Advertisers seek to establish links between expressions of sexual charge and spending habits through a number of methods (Wyllie, Carlson & Rosenberger 2015). This phenomenon is spectral, and ranges from subtle placement of attractive actors and suggestive shapes, to blatant representations of sexual acts often unrelated to the marketed product. These images are not only increasingly common in commercials for alcohol (Wyllie, Carlson & Rosenberger 2015), but also add momentum to the creation and maintenance of a gendered divide in alcohol consumption culture. This analysis will consider how a particular expression of sexuality, the “male consumer gaze”, has been incorporated into the advertiser’s toolkit, and will further explore how this usage can provide a broader insight into the relationship between alcohol vendor (in this instance female) and consumer (in this instance male).
Things had changed a lot for Peter since he had wings grafted onto his shoulders. There were obvious changes, such as his ability to soar above the trees and skyscrapers, laughing at the traffic and pedestrians shuffling like caterpillars on the busy streets. And there were also less obvious changes, which we will come to in a moment.
By Patrick Fisher.
Each of the chicken wings, now flavoured with sweet chilli – which has always struck me as a contradiction – and dipped in a sesame sauce thing, had belonged to birds that could, ironically I suppose, not fly, but now belonged to the fat man, swollen and unperturbed by the chilli, at the bar.
This article considers how the “zany”, as an aesthetic category, has evolved in under the influence of the increasingly digital paradigm. Using two post-modern texts, Donald Barthelme’s “A Shower of Gold” and Tao Lin’s Shoplifting from American Apparel, I explore how competing manifestations of the zany have shifted from analogue absurdity to non-stop self-reference.
[Note: this essay is a little out of my comfort zone, but I think it is always valuable to explore and form ideas about potentially challenging topics.]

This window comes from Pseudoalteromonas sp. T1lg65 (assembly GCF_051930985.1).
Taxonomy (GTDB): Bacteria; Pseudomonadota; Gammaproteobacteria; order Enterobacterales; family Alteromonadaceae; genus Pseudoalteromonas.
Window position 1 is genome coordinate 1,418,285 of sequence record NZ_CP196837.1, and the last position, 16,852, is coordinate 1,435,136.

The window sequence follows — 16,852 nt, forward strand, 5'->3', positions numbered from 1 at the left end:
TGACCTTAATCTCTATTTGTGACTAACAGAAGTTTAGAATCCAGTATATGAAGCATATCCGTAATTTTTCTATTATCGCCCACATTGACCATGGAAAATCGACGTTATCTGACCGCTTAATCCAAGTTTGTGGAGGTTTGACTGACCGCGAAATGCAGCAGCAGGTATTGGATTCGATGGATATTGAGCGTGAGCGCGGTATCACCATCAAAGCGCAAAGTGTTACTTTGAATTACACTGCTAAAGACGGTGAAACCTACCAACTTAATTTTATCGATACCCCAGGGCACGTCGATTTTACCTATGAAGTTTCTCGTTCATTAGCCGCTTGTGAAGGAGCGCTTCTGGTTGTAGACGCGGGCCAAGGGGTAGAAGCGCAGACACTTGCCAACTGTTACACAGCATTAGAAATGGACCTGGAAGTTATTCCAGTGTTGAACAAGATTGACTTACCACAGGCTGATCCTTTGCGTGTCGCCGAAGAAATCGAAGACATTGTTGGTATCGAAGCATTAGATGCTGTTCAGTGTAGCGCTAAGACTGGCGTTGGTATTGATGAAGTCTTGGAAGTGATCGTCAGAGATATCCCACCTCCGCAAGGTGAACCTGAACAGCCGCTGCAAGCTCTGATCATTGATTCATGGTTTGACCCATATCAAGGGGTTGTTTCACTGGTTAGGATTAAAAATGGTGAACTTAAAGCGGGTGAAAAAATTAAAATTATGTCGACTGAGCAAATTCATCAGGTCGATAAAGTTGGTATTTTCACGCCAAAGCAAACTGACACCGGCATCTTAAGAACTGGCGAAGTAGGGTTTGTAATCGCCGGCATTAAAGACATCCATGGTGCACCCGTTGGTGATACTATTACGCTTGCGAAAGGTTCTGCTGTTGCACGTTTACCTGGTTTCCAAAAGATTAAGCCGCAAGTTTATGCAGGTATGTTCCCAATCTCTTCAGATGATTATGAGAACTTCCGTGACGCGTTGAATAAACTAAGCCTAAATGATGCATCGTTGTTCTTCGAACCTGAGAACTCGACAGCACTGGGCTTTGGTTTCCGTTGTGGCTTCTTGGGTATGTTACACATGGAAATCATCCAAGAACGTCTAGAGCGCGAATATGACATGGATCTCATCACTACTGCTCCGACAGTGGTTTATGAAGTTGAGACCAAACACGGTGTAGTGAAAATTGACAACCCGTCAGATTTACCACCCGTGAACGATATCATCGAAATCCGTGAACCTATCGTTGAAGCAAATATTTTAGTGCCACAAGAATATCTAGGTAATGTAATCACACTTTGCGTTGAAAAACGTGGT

This response seeks to explore the representation of working class African Americans in the Netflix adapted television series House of Cards, and examine how this program both draws from, and responds to existing discourses around race, power and socio-economics.
Narrative can explore the links between traumatic events of the past and their ramifications in the present and future, demonstrating the transformative potential of painful events. I will argue that narrative can respond to trauma in a number of ways: casting back into history in an attempt to better organise, or obscure, the factors leading to traumatic events as in Sebald’s 1995 novel The Rings of Saturn, or by remaining in the present and exploring reactions to events as they unfold, ignoring aspects of history as needed, as in Haruki Murakami’s 1987 Norwegian Wood. These novels each focus on instances of trauma, both personal and historical, emphasising the different impacts and mechanisms for healing relevant to each instance. The selective focus of both narrators, and the various refusals to engage with otherwise relevant aspects of difficult and painful past events suggests both the author and the broader society are still coming to terms with the events they have gone through.